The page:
AMA­ZON SOULS

Guru Magazine - - CONTENTS -

We’ve heard the sto­ries of log­gers bul­ly­ing rain­for­est na­tives to steal their land. It’s an is­sue alive and well to­day. Ama­zon Souls is a doc­u­men­tary that tracks 21-year-old Sarah Begum as she lives with the Huao­rani peo­ple in the Ecuado­rian Ama­zon.

Di­rec­tor/Pro­ducer: Sarah Begum Re­leased: 15 May 2013 (Cannes Film Fes­ti­val, France); 12 June 2013 (Sh­effield In­ter­na­tional Doc­u­men­tary Fes­ti­val,UK) Run­ning Time: 40 mins Of­fi­cial Web­site: face­book.com/sarah­be­gumt­varahBegumTV Rat­ing:

There is no bet­ter way to learn about a cul­ture than to com­pletely im­merse your­self in it. That is ex­actly what Sarah Begum did in 2010. 21-year-old Sarah spent sev­eral months in the Ecuado­rian Ama­zon to learn about the Huao­rani peo­ple’s way of life. Begum’s ex­pe­ri­ence was doc­u­mented in the short film

Ama­zon Souls, shown at the Cannes Film Fes­ti­val Short Film Cor­ner this year. Ama­zon Souls not only doc­u­ments Begum’s “great­est ex­pe­di­tion”, but the pro­duc­tion of the film also made Begum the youngest fe­male Doc­u­men­tar­ian. In the film, Begum trav­els deep into the Ecuado­rian Ama­zon to ob­serve and learn how the mod­ern world has im­pacted the Huao­rani tribe’s way of life. Iso­lated from mod­ern civ­i­liza­tion, the tribe lives off the nat­u­ral re­sources of the rain­for­est and has a cul­ture that ex­tends back thou­sands of years. Ama­zon

Souls por­trays the tribe’s way of life as be­ing un­der con­tin­ual threat from mod­ern in­dus­tries look­ing to ex­ploit their land and nat­u­ral re­sources. How­ever, some of the younger mem­bers of the tribe are start­ing to take ad­van­tage of the mod­ern world, giv­ing tours to tourists and sell­ing hand-made goods. As Begum’s jour­ney in the rain­for­est con­tin­ues, you see her gath­er­ing food with the women, hunt­ing mon­keys with the men, and even get­ting ‘mar­ried’ to a mem­ber of the tribe; the Huao­rani peo­ple’s will­ing­ness to ac­cept Begum is ut­terly amaz­ing. It is even more sur­pris­ing, then, to learn how the tribe re­sorts to vi­o­lence to pro­tect their land from un­wanted for­eign­ers. Al­though en­joy­able, the Ama­zon Souls nar­ra­tive is some­what clichéd. It re­minds me of ev­ery movie I was forced to watch in my an­thro­pol­ogy class in un­der­grad­u­ate col­lege: a per­son from a highly de­vel­oped na­tion goes to visit a ‘prim­i­tive’ and scant­ily clad in­dige­nous tribe, to learn about their cul­ture and ex­trav­a­gant rit­u­als. It’s a story that isn’t new, and I con­fess I did roll my eyes a lit­tle at the start of the movie. How­ever, Begum’s re­la­tion­ship with the Huao­rani peo­ple is truly en­dear­ing: she makes an hon­est ef­fort to join in their tra­di­tions, even strip­ping down to her ‘birth­day suit’ for a drink­ing cer­e­mony! As a short film, Ama­zon Souls packs in a lot in 30 min­utes. Some­times, how­ever, less can be more. The cin­e­matog­ra­phy at the film’s start is stun­ning: close-up shots of the river Begum trav­eled on, con­trast­ing with wide an­gle shots of the rain­for­est. There­after the vis­ual beauty is side­lined for the nar­ra­tive. The film’s edit­ing gives the im­pres­sion that the ex­pe­di­tion took place over a mat­ter of days. Only later did I learn that Sarah had been stay­ing with the Huao­rani tribe for months; she even taught English to chil­dren in some of the Ama­zon schools. Sixty min­utes would be a bet­ter length to ab­sorb more of the trop­i­cal won­der. Be­sides feel­ing rushed, I ini­tially had reser­va­tions with the end­ing. Sarah wants the viewer to in­ter­nalise the feel­ing that de­for­esta­tion is a real threat and that we all have to do some­thing about it. It is an un­com­fort­able and un­set­tling con­clu­sion. But given that the Huao­rani tribe may cease to ex­ist in 10 years, this is prob­a­bly no bad thing.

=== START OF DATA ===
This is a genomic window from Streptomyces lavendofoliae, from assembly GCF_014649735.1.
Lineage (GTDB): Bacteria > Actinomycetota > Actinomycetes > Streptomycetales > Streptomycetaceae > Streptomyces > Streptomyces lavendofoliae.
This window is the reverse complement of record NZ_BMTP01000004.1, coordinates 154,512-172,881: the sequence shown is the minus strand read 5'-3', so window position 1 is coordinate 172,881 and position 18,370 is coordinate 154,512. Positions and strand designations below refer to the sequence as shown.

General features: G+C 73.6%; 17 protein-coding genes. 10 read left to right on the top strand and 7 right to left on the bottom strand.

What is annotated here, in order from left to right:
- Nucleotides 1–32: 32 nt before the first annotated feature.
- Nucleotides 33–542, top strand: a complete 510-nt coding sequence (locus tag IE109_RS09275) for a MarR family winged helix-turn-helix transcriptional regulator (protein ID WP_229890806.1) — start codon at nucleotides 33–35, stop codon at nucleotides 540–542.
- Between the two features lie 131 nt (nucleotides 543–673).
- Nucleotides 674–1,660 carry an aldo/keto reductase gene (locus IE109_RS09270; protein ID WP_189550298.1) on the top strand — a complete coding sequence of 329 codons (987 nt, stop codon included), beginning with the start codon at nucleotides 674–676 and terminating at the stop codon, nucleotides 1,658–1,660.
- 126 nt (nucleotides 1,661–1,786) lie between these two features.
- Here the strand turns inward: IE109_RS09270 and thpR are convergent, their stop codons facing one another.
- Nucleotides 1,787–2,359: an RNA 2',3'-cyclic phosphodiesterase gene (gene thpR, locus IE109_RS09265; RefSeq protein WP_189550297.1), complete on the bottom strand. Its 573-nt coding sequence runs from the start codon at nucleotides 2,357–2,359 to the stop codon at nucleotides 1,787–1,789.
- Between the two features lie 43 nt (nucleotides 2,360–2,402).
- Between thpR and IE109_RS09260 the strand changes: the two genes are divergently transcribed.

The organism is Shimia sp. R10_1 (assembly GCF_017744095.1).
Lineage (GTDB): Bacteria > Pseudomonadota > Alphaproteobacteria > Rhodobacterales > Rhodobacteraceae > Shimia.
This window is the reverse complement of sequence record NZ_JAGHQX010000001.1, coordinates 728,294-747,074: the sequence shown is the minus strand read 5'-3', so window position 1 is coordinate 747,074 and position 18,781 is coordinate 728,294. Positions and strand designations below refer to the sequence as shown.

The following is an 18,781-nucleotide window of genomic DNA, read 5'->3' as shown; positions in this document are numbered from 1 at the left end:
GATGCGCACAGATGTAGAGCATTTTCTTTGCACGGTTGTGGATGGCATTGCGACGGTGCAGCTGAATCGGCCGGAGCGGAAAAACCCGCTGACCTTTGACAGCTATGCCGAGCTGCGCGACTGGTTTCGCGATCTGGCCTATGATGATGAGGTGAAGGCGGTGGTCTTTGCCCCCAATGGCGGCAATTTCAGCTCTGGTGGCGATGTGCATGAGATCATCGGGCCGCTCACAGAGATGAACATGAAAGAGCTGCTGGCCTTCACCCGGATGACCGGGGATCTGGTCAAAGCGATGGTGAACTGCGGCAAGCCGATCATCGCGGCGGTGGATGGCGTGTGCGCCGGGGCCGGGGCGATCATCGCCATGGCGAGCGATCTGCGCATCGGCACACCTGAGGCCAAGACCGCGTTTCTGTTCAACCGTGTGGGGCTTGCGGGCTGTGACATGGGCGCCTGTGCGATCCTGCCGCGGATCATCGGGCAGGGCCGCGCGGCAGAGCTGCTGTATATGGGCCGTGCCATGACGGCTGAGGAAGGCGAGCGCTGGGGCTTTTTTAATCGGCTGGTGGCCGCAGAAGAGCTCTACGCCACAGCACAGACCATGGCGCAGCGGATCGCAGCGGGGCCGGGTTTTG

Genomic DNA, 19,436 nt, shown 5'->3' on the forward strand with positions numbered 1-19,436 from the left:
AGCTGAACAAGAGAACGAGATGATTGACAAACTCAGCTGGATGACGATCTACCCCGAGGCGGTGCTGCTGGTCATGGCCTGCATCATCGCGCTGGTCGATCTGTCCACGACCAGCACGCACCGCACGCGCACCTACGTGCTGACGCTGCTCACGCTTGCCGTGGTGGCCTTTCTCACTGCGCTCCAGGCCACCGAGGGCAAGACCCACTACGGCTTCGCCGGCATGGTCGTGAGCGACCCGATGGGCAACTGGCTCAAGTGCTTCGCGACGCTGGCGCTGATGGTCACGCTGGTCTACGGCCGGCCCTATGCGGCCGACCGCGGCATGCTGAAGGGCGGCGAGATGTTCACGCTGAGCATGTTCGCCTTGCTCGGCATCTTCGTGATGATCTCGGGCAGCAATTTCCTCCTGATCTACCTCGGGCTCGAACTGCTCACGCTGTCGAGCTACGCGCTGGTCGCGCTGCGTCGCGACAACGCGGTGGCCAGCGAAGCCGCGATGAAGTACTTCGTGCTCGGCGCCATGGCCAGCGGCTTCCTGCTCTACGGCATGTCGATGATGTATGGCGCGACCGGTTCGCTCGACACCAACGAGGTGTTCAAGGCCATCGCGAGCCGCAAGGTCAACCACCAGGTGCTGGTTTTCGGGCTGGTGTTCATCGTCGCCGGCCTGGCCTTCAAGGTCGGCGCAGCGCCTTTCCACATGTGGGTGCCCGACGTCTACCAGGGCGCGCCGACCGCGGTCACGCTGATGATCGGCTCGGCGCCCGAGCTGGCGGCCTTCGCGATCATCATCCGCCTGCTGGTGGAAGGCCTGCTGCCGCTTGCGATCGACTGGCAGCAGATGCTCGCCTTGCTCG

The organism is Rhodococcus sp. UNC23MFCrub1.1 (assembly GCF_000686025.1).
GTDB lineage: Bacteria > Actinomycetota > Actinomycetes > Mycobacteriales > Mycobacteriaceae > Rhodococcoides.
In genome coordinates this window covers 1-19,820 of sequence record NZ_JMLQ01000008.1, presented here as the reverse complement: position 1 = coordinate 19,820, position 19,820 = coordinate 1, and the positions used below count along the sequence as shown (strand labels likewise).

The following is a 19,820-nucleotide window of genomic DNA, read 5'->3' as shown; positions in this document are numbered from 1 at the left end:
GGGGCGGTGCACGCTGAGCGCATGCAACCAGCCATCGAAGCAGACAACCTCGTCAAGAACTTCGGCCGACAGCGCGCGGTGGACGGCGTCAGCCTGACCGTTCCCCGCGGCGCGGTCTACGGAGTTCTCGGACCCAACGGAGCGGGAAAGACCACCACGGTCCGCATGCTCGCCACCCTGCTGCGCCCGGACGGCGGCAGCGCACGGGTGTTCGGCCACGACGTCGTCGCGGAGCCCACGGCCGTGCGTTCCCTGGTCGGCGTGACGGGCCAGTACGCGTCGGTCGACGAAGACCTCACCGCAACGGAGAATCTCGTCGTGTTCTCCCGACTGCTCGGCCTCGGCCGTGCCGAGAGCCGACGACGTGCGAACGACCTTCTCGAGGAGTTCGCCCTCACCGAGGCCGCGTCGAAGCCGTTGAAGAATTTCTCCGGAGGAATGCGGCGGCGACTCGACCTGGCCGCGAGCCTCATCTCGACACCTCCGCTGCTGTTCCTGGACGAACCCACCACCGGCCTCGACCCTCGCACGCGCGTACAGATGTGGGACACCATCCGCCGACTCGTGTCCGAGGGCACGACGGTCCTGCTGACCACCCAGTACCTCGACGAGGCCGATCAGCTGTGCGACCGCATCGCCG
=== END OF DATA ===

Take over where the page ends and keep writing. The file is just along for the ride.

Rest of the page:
Lucy Huang has a de­gree in molec­u­lar bi­ol­ogy from Skid­more Col­lege and is Guru’s first of­fi­cial in­tern. When she isn’t in­tern­ing for Guru, she is busy re­hears­ing for dance per­for­mances and mak­ing cups of tea at David’s Tea shop in New York City.

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